> -----Original Message-----
> From: Merlin Moncure [mailto:merlin(dot)moncure(at)rcsonline(dot)com]
> Sent: Tuesday, March 18, 2003 5:34 PM
> To: Jason Hihn
> Cc: PostgreSQL Advocacy
> Subject: RE: [pgsql-advocacy] PostgreSQL flamage on Slashdot
> MySQL works just fine for your typical web app and is optimized for that
> purpose. For example, they added a query caching feature which IMHO is
> useless except in a web environment. Their catering to the web crowd
> has helped establish them in the public eye.
> Postgres is the database of choice for business apps. This is a tough
> market to crack because of the conservatism of business planners and
> their well funded ability to buy top dollar software. Databases are
> like boxing: if two players go the distance, the judges give it to the
> I think in the long run, the 'business first' strategy will prevail.
> Database developers who can solve business problems usually make a lot
> more money than web developers. Since the dot.com fallout, this
> disparity has increased. This means a despite a smaller user base, the
> postgres community will be better funded and enjoy more of the top
> talent. Also, postgres has enjoyed and will continue to enjoy better
> support from the academic community because of its closer adherence to
> the relational model, maybe the closest of any major dbms.
You make an astute observation that I think should become a strategy of the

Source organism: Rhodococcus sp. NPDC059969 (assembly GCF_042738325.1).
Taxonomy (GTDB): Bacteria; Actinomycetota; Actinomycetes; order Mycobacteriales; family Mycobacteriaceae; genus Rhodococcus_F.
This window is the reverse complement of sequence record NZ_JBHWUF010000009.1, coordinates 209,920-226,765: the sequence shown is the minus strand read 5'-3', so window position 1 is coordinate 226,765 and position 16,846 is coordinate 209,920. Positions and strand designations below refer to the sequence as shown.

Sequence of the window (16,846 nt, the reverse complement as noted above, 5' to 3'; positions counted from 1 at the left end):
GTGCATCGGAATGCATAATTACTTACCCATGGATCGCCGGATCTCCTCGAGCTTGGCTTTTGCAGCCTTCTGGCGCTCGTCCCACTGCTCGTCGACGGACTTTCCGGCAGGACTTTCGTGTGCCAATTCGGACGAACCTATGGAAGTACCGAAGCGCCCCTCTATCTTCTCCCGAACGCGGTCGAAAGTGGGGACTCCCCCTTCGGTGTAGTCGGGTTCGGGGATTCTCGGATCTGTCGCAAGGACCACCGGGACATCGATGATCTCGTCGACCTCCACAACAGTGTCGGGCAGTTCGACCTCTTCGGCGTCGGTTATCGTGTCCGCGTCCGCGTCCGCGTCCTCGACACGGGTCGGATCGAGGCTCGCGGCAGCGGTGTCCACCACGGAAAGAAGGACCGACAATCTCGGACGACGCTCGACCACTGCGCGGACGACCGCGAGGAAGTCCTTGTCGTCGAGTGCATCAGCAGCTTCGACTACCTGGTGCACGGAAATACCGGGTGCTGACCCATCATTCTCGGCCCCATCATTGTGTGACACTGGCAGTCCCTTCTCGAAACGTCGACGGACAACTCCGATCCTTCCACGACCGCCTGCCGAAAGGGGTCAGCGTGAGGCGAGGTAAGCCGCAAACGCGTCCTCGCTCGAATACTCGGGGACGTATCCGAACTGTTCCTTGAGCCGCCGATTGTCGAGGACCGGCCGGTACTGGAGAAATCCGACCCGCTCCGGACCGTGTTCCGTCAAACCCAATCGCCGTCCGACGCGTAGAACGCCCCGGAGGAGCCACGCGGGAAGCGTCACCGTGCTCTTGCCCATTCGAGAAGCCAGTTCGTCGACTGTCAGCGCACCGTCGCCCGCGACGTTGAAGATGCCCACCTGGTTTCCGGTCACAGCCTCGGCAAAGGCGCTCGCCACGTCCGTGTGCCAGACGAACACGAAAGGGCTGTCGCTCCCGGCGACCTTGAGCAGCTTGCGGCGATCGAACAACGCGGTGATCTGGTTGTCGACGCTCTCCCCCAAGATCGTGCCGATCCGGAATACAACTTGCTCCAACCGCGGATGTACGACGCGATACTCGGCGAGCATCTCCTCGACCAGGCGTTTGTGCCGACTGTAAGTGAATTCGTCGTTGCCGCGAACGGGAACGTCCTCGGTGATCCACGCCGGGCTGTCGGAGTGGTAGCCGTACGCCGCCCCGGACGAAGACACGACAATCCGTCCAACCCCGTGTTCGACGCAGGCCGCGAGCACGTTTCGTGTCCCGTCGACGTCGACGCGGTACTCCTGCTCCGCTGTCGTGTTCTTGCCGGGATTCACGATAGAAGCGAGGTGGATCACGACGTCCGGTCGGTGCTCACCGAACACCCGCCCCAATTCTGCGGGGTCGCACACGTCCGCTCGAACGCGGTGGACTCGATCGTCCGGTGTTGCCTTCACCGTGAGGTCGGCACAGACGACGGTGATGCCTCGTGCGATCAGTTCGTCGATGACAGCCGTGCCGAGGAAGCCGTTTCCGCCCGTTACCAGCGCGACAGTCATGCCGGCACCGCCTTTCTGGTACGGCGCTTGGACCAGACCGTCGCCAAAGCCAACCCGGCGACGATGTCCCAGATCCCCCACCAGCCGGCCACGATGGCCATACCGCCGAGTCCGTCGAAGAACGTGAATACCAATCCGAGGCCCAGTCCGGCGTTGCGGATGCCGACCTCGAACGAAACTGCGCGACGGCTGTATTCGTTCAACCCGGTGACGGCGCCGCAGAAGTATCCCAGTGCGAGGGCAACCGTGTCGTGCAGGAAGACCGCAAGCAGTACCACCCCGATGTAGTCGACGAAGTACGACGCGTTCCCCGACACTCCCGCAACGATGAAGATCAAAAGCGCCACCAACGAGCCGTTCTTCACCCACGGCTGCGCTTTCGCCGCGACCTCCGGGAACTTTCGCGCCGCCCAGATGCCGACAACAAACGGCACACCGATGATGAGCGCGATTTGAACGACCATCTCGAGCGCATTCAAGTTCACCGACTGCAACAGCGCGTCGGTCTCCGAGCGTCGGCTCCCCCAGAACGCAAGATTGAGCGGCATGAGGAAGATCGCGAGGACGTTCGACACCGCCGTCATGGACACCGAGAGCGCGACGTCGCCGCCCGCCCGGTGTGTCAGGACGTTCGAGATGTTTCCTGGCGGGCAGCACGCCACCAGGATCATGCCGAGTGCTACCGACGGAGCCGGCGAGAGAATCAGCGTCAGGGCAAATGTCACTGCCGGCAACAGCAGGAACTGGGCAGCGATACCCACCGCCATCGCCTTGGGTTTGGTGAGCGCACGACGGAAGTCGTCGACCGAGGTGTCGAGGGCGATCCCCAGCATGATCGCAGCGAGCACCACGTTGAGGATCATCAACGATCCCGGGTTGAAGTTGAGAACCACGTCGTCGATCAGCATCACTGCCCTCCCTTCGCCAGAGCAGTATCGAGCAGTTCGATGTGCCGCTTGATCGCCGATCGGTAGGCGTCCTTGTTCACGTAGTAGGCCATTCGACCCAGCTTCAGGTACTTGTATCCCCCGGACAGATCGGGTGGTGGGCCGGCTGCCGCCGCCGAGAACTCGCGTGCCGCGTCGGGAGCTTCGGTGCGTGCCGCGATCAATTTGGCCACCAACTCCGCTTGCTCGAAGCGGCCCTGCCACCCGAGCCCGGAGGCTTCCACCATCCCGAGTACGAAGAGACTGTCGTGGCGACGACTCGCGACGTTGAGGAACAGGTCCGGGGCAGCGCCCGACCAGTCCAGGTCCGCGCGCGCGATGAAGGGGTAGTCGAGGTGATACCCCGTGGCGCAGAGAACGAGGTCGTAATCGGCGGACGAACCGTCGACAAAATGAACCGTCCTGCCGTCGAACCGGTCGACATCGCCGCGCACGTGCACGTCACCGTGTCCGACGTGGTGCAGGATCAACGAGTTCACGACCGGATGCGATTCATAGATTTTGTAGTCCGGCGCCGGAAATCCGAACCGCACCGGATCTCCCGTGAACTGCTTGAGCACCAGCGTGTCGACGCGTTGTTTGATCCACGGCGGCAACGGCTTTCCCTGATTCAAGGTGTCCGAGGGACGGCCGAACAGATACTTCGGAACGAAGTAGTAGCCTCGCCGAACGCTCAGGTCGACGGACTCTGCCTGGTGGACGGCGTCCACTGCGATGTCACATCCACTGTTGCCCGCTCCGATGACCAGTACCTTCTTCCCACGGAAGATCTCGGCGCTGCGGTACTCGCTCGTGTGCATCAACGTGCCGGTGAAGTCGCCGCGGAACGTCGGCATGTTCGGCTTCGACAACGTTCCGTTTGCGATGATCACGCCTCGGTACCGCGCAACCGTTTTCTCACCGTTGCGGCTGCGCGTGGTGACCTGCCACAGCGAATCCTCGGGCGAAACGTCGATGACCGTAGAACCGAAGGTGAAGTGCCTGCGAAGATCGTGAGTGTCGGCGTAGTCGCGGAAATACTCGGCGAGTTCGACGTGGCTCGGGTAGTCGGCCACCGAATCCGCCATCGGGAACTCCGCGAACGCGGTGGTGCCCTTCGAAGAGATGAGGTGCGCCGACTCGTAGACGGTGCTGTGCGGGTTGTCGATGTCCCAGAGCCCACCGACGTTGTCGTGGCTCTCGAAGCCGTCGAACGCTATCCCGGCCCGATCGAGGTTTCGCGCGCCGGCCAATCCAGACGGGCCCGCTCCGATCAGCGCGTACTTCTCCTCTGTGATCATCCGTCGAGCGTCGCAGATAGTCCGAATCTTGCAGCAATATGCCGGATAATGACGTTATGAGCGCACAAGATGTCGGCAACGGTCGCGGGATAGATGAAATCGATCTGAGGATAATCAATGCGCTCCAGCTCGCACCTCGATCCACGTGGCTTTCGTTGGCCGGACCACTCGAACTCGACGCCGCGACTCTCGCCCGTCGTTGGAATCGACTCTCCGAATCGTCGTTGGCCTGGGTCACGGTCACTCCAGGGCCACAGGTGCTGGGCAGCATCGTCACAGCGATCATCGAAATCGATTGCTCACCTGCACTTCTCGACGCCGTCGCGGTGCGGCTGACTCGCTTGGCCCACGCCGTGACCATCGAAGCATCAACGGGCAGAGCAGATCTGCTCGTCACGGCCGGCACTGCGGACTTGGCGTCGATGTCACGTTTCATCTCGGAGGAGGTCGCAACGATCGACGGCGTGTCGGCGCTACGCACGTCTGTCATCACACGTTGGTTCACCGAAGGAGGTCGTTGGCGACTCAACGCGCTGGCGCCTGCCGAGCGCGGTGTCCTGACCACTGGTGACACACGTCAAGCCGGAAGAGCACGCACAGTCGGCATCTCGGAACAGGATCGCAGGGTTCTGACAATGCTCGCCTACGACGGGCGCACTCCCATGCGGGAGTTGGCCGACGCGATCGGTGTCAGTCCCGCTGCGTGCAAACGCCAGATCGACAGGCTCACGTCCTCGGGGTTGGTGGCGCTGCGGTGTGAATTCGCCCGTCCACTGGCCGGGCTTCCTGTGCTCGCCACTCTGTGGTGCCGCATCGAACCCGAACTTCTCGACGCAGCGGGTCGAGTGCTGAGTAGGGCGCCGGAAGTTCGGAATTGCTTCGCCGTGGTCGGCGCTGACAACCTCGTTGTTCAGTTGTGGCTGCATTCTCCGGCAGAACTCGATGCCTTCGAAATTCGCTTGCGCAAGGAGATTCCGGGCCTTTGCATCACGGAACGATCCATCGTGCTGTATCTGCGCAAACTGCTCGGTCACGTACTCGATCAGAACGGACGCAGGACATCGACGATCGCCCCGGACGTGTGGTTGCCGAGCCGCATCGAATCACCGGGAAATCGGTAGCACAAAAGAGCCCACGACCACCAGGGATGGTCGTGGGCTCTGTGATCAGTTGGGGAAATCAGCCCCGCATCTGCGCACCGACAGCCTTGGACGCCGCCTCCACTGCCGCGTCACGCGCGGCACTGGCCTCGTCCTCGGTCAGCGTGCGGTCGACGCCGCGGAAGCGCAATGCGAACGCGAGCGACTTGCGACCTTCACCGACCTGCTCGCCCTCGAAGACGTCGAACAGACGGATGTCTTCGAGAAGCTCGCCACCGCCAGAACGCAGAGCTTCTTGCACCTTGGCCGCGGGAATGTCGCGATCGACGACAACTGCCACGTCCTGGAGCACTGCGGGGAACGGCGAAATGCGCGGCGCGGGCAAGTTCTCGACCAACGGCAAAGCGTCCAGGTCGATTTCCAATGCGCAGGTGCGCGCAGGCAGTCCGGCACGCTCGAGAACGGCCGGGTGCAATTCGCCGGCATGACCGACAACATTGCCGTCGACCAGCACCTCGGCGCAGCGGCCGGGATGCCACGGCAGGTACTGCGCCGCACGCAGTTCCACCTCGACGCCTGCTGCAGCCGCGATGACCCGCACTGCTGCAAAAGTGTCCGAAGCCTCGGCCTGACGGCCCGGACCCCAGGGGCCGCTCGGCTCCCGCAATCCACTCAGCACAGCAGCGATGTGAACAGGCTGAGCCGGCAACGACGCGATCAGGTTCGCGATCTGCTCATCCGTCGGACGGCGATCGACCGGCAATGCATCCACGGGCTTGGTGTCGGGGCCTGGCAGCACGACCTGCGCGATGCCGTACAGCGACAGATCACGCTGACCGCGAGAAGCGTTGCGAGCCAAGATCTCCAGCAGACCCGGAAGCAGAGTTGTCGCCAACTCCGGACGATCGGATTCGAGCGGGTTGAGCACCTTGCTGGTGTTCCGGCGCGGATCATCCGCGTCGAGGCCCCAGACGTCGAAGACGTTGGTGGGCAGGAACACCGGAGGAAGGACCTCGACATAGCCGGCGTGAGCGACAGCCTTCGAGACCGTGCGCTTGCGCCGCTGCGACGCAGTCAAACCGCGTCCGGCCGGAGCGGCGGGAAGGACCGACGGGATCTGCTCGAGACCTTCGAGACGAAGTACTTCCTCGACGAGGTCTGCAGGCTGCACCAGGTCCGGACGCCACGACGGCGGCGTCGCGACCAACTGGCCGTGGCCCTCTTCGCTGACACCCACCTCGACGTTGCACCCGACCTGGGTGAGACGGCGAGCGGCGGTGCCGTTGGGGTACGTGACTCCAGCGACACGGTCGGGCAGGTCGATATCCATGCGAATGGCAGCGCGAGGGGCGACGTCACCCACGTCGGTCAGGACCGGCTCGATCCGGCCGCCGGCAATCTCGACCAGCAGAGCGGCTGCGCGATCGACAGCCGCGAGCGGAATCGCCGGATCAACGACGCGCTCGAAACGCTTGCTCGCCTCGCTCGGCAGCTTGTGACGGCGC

advocacy team. That is to portray MySQL as a "hobby" database, but Postgres
as a "production" database. I think this is a very easy stance to take,
since I've always thought that. Anyone caught arguing that MySQL is better
will show how much they don't know about Postgres or real databases.
Also with this stance, the two DB's will be able to cooperate and help
publicize OSS successes without having to cut each other down. Then though,
we must concede that MySQL is "good enough" for at least "armature" (hobby)
usage; and that is another statement that I agree with.
> As for the companion apps, Postgres is much less reliant on external
> tools than other dbs because of the extremely powerful client
> interfaces. I would like to see better dts services and better xml
> support (xml/edi) for adoption by businesses. A win32 port is
> absolutely crucial to start zapping sql server, which has virtually no
> direct competition for 2nd tier database deployments, and also to the
> embedded market which now relies on mysql, access, or FoxPro.
Both win32 and replication are big "requirements". I can delay the win32
requirement for a while, and I can suffer through huge pg_dumps for the time
being. If that wasn't the case, I'd be else where!
> Also, integration with Delphi/Kylix could use some press. This is a
> fantastic rad environment for win32/linux.
I've heard of it, but never used it. I took a look long enough to know that
I'd need to take a longer look later ;-)
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